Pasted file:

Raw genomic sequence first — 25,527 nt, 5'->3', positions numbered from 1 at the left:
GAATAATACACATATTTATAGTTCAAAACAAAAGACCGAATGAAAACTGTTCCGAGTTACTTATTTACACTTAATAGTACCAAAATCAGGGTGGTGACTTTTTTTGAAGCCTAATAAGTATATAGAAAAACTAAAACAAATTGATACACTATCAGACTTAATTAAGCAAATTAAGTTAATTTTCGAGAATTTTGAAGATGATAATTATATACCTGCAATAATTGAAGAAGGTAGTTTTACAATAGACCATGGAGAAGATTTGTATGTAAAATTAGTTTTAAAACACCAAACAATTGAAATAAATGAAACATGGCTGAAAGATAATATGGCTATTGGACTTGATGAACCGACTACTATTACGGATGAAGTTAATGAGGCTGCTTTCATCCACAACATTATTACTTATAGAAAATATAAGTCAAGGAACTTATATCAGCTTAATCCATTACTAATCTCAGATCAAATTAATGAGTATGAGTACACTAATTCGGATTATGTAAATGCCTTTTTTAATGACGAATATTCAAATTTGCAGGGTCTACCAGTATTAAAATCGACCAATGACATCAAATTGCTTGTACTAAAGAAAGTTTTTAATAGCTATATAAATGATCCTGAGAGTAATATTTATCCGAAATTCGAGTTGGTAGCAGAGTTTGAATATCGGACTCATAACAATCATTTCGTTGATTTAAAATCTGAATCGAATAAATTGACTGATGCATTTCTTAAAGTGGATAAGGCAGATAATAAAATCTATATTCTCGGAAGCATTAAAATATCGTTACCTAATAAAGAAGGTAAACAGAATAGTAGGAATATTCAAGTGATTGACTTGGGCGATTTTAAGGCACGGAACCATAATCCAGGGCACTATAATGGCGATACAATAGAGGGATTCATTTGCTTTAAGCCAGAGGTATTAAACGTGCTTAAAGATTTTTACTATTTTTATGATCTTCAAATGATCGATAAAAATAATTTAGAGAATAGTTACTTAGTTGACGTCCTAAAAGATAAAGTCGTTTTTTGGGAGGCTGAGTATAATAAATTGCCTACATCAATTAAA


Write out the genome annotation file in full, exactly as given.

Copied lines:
Raw genomic sequence first — 25,527 nt, 5'->3', positions numbered from 1 at the left:
GAATAATACACATATTTATAGTTCAAAACAAAAGACCGAATGAAAACTGTTCCGAGTTACTTATTTACACTTAATAGTACCAAAATCAGGGTGGTGACTTTTTTTGAAGCCTAATAAGTATATAGAAAAACTAAAACAAATTGATACACTATCAGACTTAATTAAGCAAATTAAGTTAATTTTCGAGAATTTTGAAGATGATAATTATATACCTGCAATAATTGAAGAAGGTAGTTTTACAATAGACCATGGAGAAGATTTGTATGTAAAATTAGTTTTAAAACACCAAACAATTGAAATAAATGAAACATGGCTGAAAGATAATATGGCTATTGGACTTGATGAACCGACTACTATTACGGATGAAGTTAATGAGGCTGCTTTCATCCACAACATTATTACTTATAGAAAATATAAGTCAAGGAACTTATATCAGCTTAATCCATTACTAATCTCAGATCAAATTAATGAGTATGAGTACACTAATTCGGATTATGTAAATGCCTTTTTTAATGACGAATATTCAAATTTGCAGGGTCTACCAGTATTAAAATCGACCAATGACATCAAATTGCTTGTACTAAAGAAAGTTTTTAATAGCTATATAAATGATCCTGAGAGTAATATTTATCCGAAATTCGAGTTGGTAGCAGAGTTTGAATATCGGACTCATAACAATCATTTCGTTGATTTAAAATCTGAATCGAATAAATTGACTGATGCATTTCTTAAAGTGGATAAGGCAGATAATAAAATCTATATTCTCGGAAGCATTAAAATATCGTTACCTAATAAAGAAGGTAAACAGAATAGTAGGAATATTCAAGTGATTGACTTGGGCGATTTTAAGGCACGGAACCATAATCCAGGGCACTATAATGGCGATACAATAGAGGGATTCATTTGCTTTAAGCCAGAGGTATTAAACGTGCTTAAAGATTTTTACTATTTTTATGATCTTCAAATGATCGATAAAAATAATTTAGAGAATAGTTACTTAGTTGACGTCCTAAAAGATAAAGTCGTTTTTTGGGAGGCTGAGTATAATAAATTGCCTACATCAATTAAA